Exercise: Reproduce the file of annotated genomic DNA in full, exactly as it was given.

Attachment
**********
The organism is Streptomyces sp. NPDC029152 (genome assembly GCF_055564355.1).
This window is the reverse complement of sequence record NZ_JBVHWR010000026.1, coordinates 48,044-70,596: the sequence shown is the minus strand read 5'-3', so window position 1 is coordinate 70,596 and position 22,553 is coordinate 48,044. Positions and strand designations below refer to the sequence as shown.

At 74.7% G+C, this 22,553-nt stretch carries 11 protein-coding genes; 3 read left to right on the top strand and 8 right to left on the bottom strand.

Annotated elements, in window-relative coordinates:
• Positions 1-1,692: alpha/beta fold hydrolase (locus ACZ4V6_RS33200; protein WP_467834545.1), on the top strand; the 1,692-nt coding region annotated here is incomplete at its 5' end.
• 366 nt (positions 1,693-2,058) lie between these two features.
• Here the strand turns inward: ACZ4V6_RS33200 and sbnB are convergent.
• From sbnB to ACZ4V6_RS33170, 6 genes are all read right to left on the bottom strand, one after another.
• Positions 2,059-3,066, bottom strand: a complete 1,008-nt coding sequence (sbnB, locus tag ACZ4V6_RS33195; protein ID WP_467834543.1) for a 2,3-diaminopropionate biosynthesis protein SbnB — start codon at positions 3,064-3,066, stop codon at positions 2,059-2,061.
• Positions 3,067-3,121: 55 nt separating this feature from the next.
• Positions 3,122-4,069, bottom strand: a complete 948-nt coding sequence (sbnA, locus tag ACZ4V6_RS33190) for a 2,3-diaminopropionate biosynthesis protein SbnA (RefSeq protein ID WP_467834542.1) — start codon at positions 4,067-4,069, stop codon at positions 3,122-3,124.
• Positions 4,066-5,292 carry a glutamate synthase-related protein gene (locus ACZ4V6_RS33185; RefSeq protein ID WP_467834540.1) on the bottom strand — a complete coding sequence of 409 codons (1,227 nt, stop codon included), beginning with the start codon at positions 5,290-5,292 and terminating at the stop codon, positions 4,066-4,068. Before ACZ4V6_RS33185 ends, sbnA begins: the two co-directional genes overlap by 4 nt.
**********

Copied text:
The organism is Streptomyces sp. NPDC029152 (genome assembly GCF_055564355.1).
This window is the reverse complement of sequence record NZ_JBVHWR010000026.1, coordinates 48,044-70,596: the sequence shown is the minus strand read 5'-3', so window position 1 is coordinate 70,596 and position 22,553 is coordinate 48,044. Positions and strand designations below refer to the sequence as shown.

At 74.7% G+C, this 22,553-nt stretch carries 11 protein-coding genes; 3 read left to right on the top strand and 8 right to left on the bottom strand.

Annotated elements, in window-relative coordinates:
• Positions 1-1,692: alpha/beta fold hydrolase (locus ACZ4V6_RS33200; protein WP_467834545.1), on the top strand; the 1,692-nt coding region annotated here is incomplete at its 5' end.
• 366 nt (positions 1,693-2,058) lie between these two features.
• Here the strand turns inward: ACZ4V6_RS33200 and sbnB are convergent.
• From sbnB to ACZ4V6_RS33170, 6 genes are all read right to left on the bottom strand, one after another.
• Positions 2,059-3,066, bottom strand: a complete 1,008-nt coding sequence (sbnB, locus tag ACZ4V6_RS33195; protein ID WP_467834543.1) for a 2,3-diaminopropionate biosynthesis protein SbnB — start codon at positions 3,064-3,066, stop codon at positions 2,059-2,061.
• Positions 3,067-3,121: 55 nt separating this feature from the next.
• Positions 3,122-4,069, bottom strand: a complete 948-nt coding sequence (sbnA, locus tag ACZ4V6_RS33190) for a 2,3-diaminopropionate biosynthesis protein SbnA (RefSeq protein ID WP_467834542.1) — start codon at positions 4,067-4,069, stop codon at positions 3,122-3,124.
• Positions 4,066-5,292 carry a glutamate synthase-related protein gene (locus ACZ4V6_RS33185; RefSeq protein ID WP_467834540.1) on the bottom strand — a complete coding sequence of 409 codons (1,227 nt, stop codon included), beginning with the start codon at positions 5,290-5,292 and terminating at the stop codon, positions 4,066-4,068. Before ACZ4V6_RS33185 ends, sbnA begins: the two co-directional genes overlap by 4 nt.